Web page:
A Statement by Lonely Christopher
For those of you unfamiliar with Dan Savage’s It Gets Better Project congratulations for being so sheltered from all media, but it’s a YouTube video campaign designed as a reaction to the recent publicity over the bullying-related suicide deaths of gay teenagers across the United States. The idea being that, upon hearing stories of tormented LGBT youth who killed themselves out of despair developed through environments of homophobia, abuse, and anti-gay hostility, writer Dan Savage wished he could speak to the teenaged queer community to try and convince troubled youth that middle and high school is torturous, but life gets a lot better and is therefore worth sticking around for. Then he realized that he needn’t wait around for invitations to address this demographic, as YouTube offered him a platform to forgo traditional venues and speak to them directly. The It Gets Better Project began with a great video by Dan Savage and his husband Terry (watch it here) and then opened up the floor for other video contributions. Since then, hundreds of videos have been posted, including a humorous one by actor Jeffrey Self, a very moving one by a councilman in Fort Worth, and many others by regular folk and celebrities alike. While the furious stream of videos tends to become repetitious (the main message being “Don’t kill yourself, wait it out, because it gets so much better”), I feel the project is complicated and tremendously justified. Early on, I decided to create my own contribution for It Gets Better. After drafting a statement and filming it, though, I declined to submit it for several reasons. The project became a cause célèbre overnight and I felt my slightly academic tone was incongruous with the accessibility of the main and, considering the wealth of videos from everyday individuals as well as the slightly condescending ones from famous media figures, both gay and straight, the anti-suicidal musings of a frequently suicidal experimental poet named Lonely Christopher could be both inconsequential and confusing.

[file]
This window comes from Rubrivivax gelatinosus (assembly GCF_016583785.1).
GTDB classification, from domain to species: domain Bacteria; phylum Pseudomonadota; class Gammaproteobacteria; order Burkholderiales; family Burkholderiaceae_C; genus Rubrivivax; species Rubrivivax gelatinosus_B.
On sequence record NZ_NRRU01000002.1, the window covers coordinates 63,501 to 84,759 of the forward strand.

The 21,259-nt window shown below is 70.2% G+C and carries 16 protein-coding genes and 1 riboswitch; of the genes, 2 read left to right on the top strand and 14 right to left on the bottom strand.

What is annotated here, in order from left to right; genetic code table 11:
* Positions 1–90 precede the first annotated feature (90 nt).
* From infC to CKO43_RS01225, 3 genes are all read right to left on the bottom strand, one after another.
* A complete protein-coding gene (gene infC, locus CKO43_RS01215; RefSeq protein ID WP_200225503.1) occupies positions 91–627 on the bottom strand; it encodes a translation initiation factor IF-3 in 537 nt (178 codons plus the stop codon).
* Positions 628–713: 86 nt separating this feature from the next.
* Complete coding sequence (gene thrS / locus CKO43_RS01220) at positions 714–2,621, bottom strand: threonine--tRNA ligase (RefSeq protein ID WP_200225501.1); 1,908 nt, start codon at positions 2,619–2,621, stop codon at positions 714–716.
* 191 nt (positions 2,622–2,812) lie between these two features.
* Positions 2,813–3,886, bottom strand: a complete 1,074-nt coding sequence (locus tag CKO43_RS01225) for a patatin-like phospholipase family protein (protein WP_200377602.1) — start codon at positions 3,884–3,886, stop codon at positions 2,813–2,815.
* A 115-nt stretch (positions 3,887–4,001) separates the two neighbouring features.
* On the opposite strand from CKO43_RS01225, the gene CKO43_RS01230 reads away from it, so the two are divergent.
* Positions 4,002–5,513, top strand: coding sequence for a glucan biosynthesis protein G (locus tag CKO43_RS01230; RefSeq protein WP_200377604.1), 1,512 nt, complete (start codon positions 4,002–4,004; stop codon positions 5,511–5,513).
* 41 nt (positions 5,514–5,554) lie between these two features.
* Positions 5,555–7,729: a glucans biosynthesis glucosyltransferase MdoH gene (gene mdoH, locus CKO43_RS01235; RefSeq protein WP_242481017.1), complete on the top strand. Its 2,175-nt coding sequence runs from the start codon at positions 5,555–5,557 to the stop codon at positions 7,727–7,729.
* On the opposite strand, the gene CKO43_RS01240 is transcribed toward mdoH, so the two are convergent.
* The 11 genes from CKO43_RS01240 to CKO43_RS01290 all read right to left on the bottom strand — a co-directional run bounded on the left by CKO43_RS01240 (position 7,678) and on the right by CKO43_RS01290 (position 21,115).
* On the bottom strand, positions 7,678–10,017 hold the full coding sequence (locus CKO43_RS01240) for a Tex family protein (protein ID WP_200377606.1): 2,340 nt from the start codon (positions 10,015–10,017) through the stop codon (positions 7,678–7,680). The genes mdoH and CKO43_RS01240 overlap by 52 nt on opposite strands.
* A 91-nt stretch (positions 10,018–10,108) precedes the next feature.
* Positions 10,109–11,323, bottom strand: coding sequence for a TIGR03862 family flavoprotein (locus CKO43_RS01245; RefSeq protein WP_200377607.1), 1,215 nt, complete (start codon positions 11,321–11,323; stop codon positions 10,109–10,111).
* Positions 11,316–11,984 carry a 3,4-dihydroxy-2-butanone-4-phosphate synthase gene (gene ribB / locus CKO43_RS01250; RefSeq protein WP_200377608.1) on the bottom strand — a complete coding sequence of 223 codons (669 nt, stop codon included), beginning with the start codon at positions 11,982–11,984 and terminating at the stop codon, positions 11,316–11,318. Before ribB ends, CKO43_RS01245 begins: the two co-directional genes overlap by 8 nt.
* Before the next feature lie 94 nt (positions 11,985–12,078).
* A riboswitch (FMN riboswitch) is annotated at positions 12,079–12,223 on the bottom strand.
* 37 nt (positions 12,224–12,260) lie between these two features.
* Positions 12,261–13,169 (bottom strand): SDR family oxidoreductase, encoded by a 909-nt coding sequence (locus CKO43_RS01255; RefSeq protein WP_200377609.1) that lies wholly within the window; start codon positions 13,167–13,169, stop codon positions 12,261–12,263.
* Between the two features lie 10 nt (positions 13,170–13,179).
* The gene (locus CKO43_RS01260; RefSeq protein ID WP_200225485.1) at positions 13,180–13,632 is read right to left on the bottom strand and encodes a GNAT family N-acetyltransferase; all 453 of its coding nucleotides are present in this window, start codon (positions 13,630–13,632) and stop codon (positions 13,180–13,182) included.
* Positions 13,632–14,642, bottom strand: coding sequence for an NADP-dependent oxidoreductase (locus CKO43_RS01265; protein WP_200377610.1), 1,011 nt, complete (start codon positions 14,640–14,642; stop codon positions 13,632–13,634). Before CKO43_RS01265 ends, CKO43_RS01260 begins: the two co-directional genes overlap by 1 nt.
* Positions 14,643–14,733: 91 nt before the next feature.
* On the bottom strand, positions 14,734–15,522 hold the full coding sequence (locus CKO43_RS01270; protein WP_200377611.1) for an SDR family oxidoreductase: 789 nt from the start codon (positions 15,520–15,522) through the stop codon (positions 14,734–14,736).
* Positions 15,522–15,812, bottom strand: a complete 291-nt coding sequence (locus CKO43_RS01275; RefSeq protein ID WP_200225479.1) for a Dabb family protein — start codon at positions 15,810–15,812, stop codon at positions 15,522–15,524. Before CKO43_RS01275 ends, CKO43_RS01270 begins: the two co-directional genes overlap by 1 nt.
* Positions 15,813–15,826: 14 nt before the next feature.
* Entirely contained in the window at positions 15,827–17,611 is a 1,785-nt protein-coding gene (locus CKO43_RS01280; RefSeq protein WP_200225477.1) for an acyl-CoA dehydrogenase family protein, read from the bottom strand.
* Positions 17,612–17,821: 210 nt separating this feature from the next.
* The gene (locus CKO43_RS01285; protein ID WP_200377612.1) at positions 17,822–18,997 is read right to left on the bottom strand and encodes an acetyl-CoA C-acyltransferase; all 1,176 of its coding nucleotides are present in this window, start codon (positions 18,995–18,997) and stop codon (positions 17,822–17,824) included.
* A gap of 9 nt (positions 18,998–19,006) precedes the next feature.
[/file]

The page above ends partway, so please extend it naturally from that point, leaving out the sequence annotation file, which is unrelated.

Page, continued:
First of all, the idea of some weirdo calling himself Lonely Christopher trying to convince queer youth that one day they will not feel so alone is problematic. I felt like I had to address this situation before reaching the fundamental point of my statement, which resulted in an overlong, self-involved preamble. I explained, don’t worry! it’s only an arty pseudonym, I’m really a friendly, semi-adjusted, and sociable person. Wondering if that was really enough, I then went on to try to posit the concept of “loneliness” as a profound and positive characteristic. I attempted this by citing my favorite poem by Emily Dickinson (you can tell how the video is already derailing here). Here is the poem:
There is another Loneliness
That many die without –
Not want of friend occasions it or circumstance of Lot
But nature, sometimes, sometimes thought
And whoso it befall